Fiat currencies might not be all they seem, according to Christopher Giancarlo, the head of the US regulator Commodity Futures Trading Commission (CFTC). They just might be overrated.
With the exploding growth of cryptocurrencies over the past few years, and subsequent innovation as the industry keeps getting better, the chairman sees consumers leaving the fiat currency for the digital one by 2028.
Fiat Currencies might be Overrated
In the same interview with CNBC, Giancarlo drops a quite surprising opinion as he talks up a comparison between fiat currencies and cryptocurrencies, also taking into consideration the potential longevity of both.
Christopher believes about “two thirds” of the fiat currencies presently in circulation are overestimated, describing them as not even worth the polymer or the paper they are often printed on. However, he has a contrasting view to digital currencies, explaining to CNBC why he thinks they are the future.
“I personally think cryptocurrencies are here to stay, I think there’s a future for them,” he said. Part of the reason for his conviction is his belief that there are deeply rooted problems currently with fiat currencies which makes them unlikely to last that long. He explained:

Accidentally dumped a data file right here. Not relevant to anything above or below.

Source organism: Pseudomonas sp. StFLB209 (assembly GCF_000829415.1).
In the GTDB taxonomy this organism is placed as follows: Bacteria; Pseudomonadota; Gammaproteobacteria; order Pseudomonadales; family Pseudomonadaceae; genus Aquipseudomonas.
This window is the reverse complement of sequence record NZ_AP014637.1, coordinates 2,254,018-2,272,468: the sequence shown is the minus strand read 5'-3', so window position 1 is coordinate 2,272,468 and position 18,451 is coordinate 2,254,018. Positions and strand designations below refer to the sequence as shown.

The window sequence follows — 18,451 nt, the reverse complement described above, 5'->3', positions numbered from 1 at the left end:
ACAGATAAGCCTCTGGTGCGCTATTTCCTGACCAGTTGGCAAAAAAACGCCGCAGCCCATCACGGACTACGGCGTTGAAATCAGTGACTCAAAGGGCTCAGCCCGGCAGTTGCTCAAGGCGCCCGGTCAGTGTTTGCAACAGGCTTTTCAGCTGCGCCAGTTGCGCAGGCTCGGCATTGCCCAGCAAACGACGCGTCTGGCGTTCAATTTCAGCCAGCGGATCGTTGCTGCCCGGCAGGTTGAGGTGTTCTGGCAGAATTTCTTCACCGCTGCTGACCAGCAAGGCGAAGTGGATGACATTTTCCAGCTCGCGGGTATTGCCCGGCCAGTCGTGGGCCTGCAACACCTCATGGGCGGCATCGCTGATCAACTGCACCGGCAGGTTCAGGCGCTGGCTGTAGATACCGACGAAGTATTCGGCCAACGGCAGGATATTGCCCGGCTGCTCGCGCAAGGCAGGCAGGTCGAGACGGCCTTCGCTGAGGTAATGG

“…There’s 140 countries in the world, every one of them has a currency; probably two-thirds of them aren’t worth the polymer or the paper they’re written on and those countries rely on hard currency. Bitcoin may solve some of the problems, whether it’s Bitcoin or another cryptocurrency, but we’re talking… ten years down the line.”
Opposite Sides of the Coin
The Commodity Futures Trading Commission (CFTC) and the Securities and Exchange Commission (SEC) might be the most popular regulators known, but there have been times when the two have interestingly had contrasting views or perspectives regarding cryptocurrency issues.
Giancarlo noted that the two commissions do agree on the obstinate issue of crypto fraud, as he stressed that the two agencies are entirely focused on consumer protection. He concedes that both CFTC and SEC are both “strong and hard against fraud manipulation.” But on their differences– as SEC continue to red-flag exchange-traded funds (ETFs)– the chairman agrees that both regulators do not always see things the same way. He added that;
“…Different orientation, different histories, so we do come at these things from different perspectives.”